the question, then, is whether tkachuk's longevity and longer but less distinguished prime puts him ahead of leclair. i don't think there's really a case for tkachuk over kariya, as kariya himself had good years that rival tkachuk's pre- and post-peak but still prime years after he'd peaked, even if he was a shadow of his peak form. i could go either way on that question: at the time, i think if you'd asked me i would have told you tkachuk was the better player, but that might have been because we were all expecting tkachuk to become something he never became-- something like neely crossed with tocchet. looking back, and considering more closely what leclair was able to do without lindros (at the '96 world cup, the '97 regular season, and in '00), i'd say his peak was higher. but like i said, looking at the whole career, i could go either way.

shanahan, however, had the much longer prime than naslund, kariya, and leclair, and also tkachuk. plus he had so much more team success, all while likely taking a stats and post-season recognition hit playing on a defensively oriented but stacked team. i think looking at the LWers between the lockouts, it goes:

shanahan
--- line for HHOF
kariya
tkachuk/leclair



naslund (really only relevant for five years, and only really elite for three, was garbage in the playoffs)
Very good well thought out post.

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03-16-2013, 12:27 AM
  #83
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As for the Naslund argument, I'd have no problem saying Keith would of had awesome numbers playing for those Canucks teams as well.
Really? Who would have handled the puck? Naslund was the key to those teams. A mediocre 2nd liner as a 1st line centre. No scoring depth, two borderline all-star defencemen and a talented RW who thought he was more talented than he actually was and couldn't control his temper. That team was only strong because Naslund was probably the best winger in the world at the time.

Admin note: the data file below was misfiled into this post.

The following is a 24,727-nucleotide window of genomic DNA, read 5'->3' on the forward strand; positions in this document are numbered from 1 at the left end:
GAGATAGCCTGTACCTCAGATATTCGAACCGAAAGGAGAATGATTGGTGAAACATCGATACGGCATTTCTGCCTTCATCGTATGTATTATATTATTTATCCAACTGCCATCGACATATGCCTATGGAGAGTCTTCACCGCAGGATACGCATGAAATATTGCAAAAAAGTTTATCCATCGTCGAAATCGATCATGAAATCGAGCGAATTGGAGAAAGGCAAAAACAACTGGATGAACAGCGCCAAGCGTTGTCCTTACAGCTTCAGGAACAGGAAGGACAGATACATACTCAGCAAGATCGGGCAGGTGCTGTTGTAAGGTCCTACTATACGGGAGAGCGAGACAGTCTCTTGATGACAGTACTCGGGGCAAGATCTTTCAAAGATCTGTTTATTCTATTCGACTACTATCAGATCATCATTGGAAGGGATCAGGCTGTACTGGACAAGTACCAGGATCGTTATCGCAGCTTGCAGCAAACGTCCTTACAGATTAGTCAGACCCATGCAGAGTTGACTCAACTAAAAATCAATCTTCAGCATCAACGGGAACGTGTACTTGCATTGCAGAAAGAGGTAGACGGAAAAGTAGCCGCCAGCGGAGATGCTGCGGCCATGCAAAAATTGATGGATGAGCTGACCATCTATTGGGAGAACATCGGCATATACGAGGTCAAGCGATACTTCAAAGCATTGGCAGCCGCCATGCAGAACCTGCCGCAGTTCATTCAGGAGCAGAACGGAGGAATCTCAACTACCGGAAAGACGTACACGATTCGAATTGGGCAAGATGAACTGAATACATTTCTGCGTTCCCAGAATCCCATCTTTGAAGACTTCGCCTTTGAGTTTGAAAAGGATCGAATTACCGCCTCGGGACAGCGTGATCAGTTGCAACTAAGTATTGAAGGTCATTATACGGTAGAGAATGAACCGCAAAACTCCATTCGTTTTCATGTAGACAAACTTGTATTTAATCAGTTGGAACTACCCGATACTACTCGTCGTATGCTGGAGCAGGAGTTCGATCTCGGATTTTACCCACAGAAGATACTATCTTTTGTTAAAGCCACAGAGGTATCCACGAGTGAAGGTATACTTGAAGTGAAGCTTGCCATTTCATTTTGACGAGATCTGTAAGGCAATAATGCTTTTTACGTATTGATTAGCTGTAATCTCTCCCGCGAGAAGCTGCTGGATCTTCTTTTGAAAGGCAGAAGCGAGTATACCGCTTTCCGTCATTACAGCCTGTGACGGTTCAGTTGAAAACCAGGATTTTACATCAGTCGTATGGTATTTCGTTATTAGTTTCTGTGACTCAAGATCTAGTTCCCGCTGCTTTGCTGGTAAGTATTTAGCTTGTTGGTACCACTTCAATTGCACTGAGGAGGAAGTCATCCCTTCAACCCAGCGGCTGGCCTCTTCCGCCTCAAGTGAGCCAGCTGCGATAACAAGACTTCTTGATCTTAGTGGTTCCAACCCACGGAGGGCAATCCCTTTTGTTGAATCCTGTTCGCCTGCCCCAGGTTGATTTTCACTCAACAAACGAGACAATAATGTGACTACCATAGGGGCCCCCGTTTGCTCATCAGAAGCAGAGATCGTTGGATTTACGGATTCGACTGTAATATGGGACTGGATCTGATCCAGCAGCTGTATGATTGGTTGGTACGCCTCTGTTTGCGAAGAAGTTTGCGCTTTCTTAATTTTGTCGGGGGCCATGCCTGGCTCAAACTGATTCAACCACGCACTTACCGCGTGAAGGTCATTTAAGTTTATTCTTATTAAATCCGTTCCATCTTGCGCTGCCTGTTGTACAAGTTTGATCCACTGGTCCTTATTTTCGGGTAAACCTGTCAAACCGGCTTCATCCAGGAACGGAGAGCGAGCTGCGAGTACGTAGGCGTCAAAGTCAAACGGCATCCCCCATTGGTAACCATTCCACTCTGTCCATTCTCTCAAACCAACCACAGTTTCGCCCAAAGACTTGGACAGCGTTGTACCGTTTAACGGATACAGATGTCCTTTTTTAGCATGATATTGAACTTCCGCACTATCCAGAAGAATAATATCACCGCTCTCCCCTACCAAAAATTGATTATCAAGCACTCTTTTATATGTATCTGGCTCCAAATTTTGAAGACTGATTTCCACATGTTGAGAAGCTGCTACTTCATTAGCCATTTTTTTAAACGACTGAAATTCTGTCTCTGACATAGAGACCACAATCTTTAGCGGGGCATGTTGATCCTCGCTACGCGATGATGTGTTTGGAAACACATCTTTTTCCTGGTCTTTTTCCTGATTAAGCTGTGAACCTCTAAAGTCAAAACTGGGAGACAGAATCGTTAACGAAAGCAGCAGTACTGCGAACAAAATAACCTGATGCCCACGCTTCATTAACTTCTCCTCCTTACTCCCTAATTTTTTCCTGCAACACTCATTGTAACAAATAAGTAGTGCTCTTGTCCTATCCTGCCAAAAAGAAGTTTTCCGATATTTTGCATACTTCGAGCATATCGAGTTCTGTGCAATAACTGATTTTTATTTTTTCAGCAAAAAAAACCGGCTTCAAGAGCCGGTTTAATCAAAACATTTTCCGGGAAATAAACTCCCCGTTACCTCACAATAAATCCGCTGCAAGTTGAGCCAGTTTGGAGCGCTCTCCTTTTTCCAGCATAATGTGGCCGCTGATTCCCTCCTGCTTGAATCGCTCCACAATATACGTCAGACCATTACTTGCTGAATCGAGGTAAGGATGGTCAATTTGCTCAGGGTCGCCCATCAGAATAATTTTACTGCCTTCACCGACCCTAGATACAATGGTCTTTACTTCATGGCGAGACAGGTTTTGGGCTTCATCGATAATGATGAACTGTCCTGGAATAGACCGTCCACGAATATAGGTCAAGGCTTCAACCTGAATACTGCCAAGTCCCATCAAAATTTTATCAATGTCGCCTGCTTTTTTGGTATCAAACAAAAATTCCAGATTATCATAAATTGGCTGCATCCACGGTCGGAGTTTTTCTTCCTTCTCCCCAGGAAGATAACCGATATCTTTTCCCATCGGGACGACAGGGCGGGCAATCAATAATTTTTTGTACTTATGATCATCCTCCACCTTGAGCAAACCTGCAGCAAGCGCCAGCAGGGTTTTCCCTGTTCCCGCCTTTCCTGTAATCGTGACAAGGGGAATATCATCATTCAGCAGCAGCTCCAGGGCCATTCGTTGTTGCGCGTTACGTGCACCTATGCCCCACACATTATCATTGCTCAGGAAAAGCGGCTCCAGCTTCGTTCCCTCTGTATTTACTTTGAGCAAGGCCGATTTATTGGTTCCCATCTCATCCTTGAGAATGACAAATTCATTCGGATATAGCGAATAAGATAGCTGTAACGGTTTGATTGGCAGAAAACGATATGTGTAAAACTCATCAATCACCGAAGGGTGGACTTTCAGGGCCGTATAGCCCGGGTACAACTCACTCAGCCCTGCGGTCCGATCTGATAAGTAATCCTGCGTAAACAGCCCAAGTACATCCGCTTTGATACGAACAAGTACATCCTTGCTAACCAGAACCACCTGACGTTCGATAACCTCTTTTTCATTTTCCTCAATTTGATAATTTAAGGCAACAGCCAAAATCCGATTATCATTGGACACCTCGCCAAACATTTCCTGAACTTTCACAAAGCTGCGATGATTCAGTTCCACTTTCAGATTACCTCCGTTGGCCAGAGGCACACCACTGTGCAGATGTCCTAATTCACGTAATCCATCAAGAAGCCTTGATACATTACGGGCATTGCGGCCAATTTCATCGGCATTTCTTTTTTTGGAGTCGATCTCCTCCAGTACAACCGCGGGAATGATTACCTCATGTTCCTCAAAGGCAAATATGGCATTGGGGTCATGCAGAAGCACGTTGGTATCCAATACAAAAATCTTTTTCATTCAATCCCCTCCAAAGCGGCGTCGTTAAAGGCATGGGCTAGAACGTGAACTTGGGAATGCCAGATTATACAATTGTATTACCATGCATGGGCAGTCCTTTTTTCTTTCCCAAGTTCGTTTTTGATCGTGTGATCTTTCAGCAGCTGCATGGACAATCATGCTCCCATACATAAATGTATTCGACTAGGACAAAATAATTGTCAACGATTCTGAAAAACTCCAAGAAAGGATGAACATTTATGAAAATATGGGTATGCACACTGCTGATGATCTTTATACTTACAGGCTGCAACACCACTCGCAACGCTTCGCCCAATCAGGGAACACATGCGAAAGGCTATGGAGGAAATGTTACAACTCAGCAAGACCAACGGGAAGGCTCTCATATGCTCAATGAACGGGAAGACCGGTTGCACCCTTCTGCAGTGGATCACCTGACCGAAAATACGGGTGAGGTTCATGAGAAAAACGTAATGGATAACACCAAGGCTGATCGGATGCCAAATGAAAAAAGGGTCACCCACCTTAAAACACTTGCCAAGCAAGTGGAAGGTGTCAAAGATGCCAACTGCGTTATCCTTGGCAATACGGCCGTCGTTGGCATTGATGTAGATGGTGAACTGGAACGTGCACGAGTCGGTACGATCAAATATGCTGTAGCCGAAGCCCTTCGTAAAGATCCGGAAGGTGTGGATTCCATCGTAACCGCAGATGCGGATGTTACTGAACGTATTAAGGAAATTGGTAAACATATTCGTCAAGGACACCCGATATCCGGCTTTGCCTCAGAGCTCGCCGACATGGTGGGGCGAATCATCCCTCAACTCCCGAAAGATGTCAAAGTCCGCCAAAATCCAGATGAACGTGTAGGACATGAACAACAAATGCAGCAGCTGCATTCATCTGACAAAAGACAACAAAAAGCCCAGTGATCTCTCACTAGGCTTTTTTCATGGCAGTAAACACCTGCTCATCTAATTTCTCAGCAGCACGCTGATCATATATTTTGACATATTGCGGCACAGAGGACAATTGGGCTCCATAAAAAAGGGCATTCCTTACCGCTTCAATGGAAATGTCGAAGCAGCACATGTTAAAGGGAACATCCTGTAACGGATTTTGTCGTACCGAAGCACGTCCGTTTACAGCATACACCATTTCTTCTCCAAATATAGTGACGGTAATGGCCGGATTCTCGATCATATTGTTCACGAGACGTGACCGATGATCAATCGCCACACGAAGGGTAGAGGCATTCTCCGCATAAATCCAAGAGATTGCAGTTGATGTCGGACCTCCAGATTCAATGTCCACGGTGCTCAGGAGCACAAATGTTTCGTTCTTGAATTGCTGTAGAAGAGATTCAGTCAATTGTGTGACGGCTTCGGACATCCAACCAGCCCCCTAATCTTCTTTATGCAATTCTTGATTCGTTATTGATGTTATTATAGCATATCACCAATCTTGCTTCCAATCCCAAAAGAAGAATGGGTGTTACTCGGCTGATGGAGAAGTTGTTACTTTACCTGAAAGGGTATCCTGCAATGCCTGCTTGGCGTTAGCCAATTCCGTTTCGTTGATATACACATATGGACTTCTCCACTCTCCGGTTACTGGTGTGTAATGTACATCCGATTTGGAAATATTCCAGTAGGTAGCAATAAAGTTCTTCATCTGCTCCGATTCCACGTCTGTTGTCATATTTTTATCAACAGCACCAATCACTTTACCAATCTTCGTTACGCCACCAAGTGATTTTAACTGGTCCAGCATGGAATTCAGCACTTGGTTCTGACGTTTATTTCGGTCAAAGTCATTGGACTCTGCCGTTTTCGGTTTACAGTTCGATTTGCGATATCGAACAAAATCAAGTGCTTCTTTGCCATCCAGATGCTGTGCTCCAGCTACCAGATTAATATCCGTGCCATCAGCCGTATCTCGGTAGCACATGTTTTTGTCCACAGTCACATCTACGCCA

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03-16-2013, 12:44 AM
  #84
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Really? Who would have handled the puck? Naslund was the key to those teams. A mediocre 2nd liner as a 1st line centre. No scoring depth, two borderline all-star defencemen and a talented RW who thought he was more talented than he actually was and couldn't control his temper. That team was only strong because Naslund was probably the best winger in the world at the time.
But then again, Näslund was a notorious loser when it mattered as far as i am concerned. I actually took the unfortunate news that he was injured quite cool, if not happily which really was the case, when Holmstrom came into the olympic team in 06 as a substitute. We got the gold, would'nt have with Näslund but without peak-Holmström.

But of course, there may be reason to question Tkachuks cluthness as well.

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03-16-2013, 12:47 AM
  #85
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But then again, Näslund was a notorious loser when it mattered as far as i am concerned. I actually took the unfortunate news that he was injured quite cool, if not happily which really was the case, when Holmstrom came into the olympic team in 06 as a substitute. We got the gold, would'nt have with Näslund but without Holmström.
I really doubt you would have missed out on the gold metal with Naslund.